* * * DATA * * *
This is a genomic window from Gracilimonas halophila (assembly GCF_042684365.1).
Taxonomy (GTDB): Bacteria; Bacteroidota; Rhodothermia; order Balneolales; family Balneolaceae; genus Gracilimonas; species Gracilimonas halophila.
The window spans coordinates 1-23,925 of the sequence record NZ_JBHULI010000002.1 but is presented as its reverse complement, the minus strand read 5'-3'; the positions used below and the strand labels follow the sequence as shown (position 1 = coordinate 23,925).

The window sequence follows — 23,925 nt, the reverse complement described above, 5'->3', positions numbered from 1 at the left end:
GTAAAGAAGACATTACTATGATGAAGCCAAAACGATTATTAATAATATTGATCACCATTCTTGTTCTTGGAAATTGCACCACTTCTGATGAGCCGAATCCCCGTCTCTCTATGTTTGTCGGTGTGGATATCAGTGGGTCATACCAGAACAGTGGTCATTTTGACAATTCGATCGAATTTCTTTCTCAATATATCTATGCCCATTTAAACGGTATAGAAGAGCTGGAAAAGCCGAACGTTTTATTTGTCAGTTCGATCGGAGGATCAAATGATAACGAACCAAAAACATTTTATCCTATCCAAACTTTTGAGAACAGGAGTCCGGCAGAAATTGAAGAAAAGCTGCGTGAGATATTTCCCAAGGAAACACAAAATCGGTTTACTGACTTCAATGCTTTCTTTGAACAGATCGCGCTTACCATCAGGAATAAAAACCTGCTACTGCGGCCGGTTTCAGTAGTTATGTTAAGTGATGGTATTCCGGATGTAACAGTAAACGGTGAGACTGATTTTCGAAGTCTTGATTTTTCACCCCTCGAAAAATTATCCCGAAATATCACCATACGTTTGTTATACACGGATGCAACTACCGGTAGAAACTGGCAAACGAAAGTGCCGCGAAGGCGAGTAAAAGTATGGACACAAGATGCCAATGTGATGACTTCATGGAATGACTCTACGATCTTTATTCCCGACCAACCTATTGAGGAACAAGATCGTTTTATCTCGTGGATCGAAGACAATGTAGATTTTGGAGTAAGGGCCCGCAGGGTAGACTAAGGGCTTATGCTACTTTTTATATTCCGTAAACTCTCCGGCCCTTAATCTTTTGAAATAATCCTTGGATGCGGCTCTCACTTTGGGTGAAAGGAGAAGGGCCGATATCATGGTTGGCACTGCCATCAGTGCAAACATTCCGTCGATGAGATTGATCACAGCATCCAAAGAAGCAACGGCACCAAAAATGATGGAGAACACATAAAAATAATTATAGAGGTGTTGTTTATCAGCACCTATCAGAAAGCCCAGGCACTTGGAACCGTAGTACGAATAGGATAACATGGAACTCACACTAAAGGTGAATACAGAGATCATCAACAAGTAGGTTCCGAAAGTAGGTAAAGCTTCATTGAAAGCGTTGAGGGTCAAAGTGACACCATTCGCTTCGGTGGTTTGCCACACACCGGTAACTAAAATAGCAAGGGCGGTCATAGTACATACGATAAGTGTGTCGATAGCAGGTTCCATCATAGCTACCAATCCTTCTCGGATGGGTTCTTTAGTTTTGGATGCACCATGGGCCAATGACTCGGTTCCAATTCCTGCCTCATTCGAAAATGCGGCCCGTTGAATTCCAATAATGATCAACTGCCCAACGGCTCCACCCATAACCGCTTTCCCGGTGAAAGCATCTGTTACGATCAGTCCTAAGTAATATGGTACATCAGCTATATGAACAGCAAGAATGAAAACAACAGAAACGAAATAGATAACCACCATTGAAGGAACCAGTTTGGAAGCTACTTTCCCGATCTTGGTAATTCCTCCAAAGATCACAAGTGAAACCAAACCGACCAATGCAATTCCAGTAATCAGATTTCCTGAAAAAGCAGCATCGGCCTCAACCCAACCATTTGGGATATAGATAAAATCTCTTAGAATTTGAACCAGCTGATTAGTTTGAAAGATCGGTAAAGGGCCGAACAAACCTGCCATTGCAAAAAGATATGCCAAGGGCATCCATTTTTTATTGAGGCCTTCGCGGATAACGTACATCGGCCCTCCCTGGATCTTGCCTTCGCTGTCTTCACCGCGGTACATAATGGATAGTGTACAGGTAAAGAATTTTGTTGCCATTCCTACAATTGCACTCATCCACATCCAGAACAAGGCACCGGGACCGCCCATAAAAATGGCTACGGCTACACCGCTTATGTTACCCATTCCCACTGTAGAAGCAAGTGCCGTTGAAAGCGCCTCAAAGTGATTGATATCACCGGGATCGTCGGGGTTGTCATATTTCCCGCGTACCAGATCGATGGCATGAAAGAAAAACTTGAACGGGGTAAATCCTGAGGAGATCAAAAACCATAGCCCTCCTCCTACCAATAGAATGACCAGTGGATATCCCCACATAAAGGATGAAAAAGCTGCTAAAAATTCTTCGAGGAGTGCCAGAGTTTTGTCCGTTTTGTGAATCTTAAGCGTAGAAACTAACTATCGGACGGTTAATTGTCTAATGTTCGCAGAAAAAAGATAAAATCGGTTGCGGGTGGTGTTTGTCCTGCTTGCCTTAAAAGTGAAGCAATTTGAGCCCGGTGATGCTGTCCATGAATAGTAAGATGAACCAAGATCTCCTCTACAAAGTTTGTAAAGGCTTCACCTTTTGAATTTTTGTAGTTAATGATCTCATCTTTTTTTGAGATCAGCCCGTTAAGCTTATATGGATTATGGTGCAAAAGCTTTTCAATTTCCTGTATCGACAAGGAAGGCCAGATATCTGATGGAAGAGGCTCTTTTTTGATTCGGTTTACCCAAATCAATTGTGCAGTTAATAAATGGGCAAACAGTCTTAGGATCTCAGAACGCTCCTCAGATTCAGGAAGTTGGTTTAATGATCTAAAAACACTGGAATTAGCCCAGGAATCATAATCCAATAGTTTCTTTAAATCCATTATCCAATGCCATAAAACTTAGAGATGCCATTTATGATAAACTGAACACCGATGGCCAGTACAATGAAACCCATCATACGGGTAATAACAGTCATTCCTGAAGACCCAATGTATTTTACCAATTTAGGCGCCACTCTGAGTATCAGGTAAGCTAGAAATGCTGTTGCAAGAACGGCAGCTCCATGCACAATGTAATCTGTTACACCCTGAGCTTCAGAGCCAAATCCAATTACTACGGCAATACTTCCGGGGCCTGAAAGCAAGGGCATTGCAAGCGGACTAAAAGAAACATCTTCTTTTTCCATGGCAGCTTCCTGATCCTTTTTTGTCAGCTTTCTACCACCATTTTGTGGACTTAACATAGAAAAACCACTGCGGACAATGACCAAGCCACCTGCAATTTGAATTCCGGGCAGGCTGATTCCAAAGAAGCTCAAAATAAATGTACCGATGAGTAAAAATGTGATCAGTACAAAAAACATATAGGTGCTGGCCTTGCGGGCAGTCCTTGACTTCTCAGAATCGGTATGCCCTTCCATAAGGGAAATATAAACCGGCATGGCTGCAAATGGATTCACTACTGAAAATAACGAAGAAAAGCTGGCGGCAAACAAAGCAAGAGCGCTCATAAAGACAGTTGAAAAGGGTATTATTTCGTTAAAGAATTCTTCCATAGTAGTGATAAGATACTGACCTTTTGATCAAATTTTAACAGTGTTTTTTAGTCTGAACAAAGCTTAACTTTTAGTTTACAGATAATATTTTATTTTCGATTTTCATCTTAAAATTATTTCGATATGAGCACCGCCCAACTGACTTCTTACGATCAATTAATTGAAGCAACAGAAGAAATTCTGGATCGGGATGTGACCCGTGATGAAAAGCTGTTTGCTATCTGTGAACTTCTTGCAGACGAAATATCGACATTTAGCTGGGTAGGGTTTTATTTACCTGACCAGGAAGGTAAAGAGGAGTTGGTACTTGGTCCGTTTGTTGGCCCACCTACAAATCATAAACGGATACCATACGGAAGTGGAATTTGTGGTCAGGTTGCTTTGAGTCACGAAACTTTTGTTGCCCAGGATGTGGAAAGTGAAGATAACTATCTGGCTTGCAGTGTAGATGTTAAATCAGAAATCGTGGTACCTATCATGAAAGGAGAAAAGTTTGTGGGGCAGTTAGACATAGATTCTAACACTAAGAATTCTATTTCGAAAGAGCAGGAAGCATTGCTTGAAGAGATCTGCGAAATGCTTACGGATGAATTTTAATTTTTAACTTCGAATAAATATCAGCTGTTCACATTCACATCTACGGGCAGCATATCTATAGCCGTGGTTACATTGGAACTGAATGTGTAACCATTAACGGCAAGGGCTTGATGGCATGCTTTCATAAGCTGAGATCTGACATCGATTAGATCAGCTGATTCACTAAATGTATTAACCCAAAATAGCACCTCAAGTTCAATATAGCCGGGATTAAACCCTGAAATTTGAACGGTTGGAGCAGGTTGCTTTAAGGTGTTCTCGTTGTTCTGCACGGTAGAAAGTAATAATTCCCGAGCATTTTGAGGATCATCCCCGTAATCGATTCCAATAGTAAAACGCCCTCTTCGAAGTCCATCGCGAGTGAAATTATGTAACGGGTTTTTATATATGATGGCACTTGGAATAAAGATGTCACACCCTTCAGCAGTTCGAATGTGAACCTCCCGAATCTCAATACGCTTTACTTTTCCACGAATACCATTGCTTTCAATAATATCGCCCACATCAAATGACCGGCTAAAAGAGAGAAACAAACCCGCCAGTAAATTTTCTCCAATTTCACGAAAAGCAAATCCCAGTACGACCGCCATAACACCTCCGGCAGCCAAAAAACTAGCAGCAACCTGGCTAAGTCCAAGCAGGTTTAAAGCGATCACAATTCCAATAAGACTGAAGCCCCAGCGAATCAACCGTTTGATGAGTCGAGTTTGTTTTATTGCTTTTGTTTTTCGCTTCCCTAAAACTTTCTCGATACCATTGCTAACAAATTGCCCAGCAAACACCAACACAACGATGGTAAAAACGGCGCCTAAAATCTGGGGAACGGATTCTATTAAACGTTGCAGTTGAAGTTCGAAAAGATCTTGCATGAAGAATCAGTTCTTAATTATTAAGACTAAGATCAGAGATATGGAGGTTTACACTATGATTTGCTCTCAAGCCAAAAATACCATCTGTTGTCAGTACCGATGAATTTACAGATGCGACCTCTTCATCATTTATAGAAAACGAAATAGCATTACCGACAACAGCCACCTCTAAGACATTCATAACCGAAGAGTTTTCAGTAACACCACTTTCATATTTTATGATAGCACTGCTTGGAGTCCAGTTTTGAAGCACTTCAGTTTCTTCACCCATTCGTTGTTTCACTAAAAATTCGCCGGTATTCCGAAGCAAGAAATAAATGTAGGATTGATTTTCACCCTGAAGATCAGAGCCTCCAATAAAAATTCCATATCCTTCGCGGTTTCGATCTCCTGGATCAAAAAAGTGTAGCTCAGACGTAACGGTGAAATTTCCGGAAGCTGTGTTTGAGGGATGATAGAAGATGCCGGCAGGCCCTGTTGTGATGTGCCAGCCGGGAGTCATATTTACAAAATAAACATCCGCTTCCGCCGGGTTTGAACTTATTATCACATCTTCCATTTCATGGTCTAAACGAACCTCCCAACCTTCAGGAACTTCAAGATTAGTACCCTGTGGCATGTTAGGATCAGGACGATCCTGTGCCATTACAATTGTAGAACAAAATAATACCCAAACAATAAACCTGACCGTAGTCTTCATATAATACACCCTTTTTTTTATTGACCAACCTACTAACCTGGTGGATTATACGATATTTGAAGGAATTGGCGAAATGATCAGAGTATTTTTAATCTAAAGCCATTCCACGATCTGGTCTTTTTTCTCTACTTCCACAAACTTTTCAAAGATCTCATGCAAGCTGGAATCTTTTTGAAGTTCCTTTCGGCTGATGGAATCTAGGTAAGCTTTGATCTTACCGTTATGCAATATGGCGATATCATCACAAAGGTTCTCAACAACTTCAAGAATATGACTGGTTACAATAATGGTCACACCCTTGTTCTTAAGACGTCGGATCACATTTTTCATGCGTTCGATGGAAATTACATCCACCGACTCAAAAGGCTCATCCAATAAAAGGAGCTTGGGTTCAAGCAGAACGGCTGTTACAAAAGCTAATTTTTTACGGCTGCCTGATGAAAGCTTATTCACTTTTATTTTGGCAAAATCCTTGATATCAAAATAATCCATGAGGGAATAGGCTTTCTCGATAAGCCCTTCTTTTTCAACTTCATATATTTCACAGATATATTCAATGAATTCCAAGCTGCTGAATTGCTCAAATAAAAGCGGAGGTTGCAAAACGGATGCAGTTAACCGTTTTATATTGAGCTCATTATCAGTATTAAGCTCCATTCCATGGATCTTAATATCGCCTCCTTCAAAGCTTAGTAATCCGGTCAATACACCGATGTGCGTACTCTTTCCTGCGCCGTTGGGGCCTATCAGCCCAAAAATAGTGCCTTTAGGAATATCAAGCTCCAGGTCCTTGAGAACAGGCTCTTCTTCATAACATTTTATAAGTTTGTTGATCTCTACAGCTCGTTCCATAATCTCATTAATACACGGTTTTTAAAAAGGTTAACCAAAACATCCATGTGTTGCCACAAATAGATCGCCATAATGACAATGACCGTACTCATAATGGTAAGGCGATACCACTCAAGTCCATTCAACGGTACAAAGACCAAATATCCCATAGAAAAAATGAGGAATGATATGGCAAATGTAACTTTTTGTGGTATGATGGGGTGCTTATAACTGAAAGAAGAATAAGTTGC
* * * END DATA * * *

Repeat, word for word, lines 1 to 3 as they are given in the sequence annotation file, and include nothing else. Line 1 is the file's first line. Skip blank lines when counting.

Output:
This is a genomic window from Gracilimonas halophila (assembly GCF_042684365.1).
Taxonomy (GTDB): Bacteria; Bacteroidota; Rhodothermia; order Balneolales; family Balneolaceae; genus Gracilimonas; species Gracilimonas halophila.
The window spans coordinates 1-23,925 of the sequence record NZ_JBHULI010000002.1 but is presented as its reverse complement, the minus strand read 5'-3'; the positions used below and the strand labels follow the sequence as shown (position 1 = coordinate 23,925).